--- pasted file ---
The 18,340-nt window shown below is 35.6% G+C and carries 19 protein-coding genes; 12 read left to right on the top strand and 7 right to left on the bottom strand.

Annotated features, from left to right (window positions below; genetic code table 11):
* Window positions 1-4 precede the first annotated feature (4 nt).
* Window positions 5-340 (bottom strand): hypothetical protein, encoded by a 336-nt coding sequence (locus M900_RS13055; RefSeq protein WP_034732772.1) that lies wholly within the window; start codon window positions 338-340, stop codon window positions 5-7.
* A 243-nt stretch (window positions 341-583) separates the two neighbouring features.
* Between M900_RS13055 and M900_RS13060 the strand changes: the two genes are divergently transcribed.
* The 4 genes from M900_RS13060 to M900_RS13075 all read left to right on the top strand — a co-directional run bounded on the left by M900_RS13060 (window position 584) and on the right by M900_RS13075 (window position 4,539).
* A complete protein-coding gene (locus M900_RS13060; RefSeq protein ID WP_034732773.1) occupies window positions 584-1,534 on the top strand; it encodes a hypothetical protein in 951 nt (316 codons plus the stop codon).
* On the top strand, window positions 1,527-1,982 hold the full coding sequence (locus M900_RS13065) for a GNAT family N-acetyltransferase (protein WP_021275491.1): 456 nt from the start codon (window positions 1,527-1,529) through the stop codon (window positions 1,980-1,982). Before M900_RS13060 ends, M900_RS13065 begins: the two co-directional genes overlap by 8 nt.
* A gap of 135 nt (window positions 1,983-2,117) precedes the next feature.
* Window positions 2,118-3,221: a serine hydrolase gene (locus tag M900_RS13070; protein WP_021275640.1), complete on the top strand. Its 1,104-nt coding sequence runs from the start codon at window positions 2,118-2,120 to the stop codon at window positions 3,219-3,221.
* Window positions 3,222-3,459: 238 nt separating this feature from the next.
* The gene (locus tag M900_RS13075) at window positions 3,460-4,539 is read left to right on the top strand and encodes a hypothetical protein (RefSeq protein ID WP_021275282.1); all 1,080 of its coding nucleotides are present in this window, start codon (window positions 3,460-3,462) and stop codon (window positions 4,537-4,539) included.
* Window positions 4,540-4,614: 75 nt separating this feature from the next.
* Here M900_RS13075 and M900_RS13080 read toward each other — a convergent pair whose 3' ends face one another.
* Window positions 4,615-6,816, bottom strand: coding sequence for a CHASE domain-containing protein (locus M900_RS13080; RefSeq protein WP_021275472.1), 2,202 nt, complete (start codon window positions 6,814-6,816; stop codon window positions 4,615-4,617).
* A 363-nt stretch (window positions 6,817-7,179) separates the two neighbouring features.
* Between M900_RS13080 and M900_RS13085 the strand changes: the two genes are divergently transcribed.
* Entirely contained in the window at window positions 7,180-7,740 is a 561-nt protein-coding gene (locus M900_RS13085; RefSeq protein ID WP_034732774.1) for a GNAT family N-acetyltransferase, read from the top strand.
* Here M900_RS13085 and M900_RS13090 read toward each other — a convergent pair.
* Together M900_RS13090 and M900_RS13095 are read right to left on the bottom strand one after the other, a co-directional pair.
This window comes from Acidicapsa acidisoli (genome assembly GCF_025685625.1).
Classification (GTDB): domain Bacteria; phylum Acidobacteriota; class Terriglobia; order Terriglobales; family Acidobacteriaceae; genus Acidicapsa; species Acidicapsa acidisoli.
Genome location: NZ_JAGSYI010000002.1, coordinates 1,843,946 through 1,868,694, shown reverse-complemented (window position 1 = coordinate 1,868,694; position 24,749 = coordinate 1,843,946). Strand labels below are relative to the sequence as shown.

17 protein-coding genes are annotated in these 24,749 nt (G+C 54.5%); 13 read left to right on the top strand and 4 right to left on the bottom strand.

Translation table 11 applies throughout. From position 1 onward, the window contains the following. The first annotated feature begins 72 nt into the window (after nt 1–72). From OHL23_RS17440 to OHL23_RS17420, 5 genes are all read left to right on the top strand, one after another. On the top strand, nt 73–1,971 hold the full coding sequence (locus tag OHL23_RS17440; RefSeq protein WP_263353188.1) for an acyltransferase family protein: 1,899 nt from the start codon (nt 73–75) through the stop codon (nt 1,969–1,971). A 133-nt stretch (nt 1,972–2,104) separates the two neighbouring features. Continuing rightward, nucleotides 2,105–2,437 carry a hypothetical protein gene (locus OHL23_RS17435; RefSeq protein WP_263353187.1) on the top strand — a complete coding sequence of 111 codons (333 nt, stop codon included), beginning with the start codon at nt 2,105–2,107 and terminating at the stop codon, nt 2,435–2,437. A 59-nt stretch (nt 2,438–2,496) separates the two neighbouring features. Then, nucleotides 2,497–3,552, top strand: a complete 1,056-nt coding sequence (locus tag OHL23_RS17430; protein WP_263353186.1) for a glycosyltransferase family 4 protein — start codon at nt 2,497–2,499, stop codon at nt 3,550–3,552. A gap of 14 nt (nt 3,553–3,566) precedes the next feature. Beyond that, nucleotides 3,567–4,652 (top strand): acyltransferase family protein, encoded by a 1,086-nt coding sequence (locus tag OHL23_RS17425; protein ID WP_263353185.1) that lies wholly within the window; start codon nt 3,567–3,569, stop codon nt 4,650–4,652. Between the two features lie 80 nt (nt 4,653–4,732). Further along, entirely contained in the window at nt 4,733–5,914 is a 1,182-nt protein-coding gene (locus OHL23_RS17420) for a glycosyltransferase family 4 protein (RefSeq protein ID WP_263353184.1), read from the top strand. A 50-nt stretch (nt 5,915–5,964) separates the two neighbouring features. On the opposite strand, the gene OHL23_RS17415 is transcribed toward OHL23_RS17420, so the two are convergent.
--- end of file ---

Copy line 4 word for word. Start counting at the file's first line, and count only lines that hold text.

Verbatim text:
* Window positions 5-340 (bottom strand): hypothetical protein, encoded by a 336-nt coding sequence (locus M900_RS13055; RefSeq protein WP_034732772.1) that lies wholly within the window; start codon window positions 338-340, stop codon window positions 5-7.